Let’s be real. Most people do not have satellite radio, and most people cannot afford that $150/month rate that satellite radio costs. Knock-offs are interesting, and yes, cheaper, but still equally unaffordable and not always efficient. Thus, those of us who cannot afford this expensive transmission of sound waves, rely on a good old fashioned radio with AM and FM dials and a variety of music, or what’s supposed to be a variety.
With that said, us lovers of radio experience either the change of frequency for a station or stations going under because not a majority of people listen to its format. A consequence of this is that there are too many stations playing the same kind of music.
When I was younger, WLIR (92.7) changed their call letters to WDRE and kept their format of alternative/new wave/progressive rock music. It was also the station to listen to as well for those underground bands. A few years later 92.7 was replaced by yet another Spanish music station. K-ROCK (92.3) played classic rock/heavy metal/alternative music. Recently it was replaced by yet another Top 40 station. WNEW (102.7) also played classic rock but was replaced by you guessed at Top 40 station, but one that’s more on the lighter side–now it’s called Fresh FM. It’s not ‘fresh’. It plays everything that about ten other stations play and just like those stations is constantly repeating playlists. CD 101.9 played cool and smooth jazz. It was replaced by WRXP- The Rock Experience, who is reminiscent of WLIR/WDRE. I am happy to have them on the dial, as I listen to them often, but as I will explain later we now do not have a jazz station.
To my dismay, 96.3 WQXR went public. What does this mean? For 62 years at the same place on your radio dial, WQXR has been broadcasting, and has been owned by the New York Times. Now it’s no longer privately owned. What does that mean for listeners? Well it means a move up the dial to 105.9. What’s the problem? I now get little poofs of static, depending on which way I am driving. When they were at 96.3 I had no problem obtaining a signal on Long Island. Poofs of static are unacceptable when listening to the William Tell Overture! Perhaps, with time, the signal will become stronger, or at least I pray thee so because I enjoy this station.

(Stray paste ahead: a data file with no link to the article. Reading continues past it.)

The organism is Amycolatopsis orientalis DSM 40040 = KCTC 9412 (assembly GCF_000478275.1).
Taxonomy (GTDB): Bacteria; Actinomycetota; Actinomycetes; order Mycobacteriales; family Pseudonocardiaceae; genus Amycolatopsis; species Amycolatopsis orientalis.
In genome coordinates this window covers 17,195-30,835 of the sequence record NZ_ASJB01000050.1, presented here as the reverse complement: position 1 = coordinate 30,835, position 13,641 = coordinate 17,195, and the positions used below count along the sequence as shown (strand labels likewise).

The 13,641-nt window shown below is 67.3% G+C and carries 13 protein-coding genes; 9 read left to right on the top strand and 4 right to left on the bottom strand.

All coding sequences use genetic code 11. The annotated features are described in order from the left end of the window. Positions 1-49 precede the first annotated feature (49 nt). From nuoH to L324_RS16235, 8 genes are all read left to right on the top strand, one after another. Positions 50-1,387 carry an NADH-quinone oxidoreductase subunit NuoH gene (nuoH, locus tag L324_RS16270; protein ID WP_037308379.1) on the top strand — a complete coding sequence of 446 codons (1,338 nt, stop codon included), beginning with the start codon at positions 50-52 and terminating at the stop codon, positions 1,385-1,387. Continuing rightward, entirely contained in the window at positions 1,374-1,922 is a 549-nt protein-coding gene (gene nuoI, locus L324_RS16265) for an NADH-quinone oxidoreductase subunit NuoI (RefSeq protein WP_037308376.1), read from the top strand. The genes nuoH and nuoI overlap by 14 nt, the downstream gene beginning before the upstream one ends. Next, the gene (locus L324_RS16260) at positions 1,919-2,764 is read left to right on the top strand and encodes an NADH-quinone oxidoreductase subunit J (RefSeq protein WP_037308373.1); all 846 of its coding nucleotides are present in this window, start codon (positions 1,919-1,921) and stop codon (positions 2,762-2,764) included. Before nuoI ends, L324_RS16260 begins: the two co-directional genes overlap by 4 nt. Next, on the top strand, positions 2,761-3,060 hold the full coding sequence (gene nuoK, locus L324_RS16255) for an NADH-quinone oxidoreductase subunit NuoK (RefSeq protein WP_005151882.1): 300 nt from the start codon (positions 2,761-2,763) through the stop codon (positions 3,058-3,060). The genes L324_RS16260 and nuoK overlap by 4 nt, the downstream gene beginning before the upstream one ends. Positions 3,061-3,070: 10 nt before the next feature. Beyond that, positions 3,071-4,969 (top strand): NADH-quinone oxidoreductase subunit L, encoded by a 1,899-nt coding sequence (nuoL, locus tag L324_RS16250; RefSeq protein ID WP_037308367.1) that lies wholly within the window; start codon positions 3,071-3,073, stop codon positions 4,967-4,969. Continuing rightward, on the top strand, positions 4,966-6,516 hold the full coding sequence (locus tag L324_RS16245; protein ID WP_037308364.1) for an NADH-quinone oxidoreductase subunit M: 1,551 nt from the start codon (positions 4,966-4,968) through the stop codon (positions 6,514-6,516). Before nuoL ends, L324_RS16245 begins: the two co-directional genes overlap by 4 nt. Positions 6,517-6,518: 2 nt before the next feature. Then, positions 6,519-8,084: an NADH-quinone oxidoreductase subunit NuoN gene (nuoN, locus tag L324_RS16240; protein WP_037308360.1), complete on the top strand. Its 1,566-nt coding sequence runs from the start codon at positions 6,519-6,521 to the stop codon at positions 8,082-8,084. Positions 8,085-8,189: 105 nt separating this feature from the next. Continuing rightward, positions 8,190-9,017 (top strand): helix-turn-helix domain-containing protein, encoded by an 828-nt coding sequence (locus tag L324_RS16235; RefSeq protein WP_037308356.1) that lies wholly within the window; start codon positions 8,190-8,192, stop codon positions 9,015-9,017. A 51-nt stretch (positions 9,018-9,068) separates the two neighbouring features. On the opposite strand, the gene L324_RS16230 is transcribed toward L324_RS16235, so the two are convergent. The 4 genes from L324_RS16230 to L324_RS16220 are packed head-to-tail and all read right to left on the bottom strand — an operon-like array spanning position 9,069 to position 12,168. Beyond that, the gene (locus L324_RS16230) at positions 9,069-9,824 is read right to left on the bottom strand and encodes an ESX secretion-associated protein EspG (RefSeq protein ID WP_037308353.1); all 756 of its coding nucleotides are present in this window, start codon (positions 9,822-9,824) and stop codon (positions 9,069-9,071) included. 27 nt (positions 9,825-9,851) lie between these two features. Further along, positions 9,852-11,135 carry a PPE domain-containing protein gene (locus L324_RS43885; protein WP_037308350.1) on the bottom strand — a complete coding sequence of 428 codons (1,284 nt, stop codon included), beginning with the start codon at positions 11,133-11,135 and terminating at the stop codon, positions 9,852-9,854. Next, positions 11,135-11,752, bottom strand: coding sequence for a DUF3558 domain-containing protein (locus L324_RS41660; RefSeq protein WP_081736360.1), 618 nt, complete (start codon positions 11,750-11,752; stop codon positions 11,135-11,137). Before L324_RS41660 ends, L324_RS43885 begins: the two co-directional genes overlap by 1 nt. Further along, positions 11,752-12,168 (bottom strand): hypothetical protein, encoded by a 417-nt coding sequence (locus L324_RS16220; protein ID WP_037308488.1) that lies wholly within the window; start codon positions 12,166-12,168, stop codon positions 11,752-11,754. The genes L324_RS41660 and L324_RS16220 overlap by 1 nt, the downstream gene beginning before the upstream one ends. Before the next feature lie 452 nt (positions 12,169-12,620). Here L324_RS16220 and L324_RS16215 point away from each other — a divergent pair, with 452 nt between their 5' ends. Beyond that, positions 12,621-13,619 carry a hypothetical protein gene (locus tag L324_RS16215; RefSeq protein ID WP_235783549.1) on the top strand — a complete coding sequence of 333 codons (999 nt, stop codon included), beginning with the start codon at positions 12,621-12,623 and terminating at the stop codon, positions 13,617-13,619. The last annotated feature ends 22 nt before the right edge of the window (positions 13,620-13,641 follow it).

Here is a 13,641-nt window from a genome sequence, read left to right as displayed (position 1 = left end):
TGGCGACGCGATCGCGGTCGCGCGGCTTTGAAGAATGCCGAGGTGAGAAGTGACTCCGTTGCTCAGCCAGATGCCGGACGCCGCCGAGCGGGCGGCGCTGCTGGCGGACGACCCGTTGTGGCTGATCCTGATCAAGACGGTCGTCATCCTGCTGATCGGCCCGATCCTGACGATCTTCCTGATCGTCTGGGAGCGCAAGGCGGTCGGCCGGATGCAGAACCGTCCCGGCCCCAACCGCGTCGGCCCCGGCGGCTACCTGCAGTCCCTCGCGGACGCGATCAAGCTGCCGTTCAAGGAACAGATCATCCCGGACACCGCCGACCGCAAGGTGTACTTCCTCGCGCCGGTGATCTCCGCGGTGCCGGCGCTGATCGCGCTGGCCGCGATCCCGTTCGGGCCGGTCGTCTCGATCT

As you can see I, like many Americans, enjoy a wide variety of music. The problem in the New York Metropolitan area is that variety is becoming less and less apparent. We do not have a jazz station, nor do we have a country station (yes some New Yorkers actually like country music). In order for me to listen to country music in my car I have to turn on 107.3 (Cat Country from Atlantic City, New Jersey), and pray the wind is blowing in the right direction. At home, I can’t get the station. In order for me to listen country at home, I have to turn on GAC or Much Music. For some jazz I am thankful to 90.7 fm (WFUV Fordham University) because they have the Big Broadcast with Rich Conaty on Sundays from 8-12am. Other wise I have to find jazz on the Much Music network.
I am grateful to NPR and WFUV for other reasons. NPR plays “Wait! Wait! Don’t Tell Me” and “A Prairie Home Companion.” WFUV has “The Big Broadcast with Rich Conaty”, “Echoes” with Jeff DiLiberto, and “World Cafe.” This way I am exposed to different sounds and programs that I enjoy.
In my area of New York we have at least three Spanish stations, and it seems like a zillion Top 40 stations. It’s time for a bit more variety, don’t you think?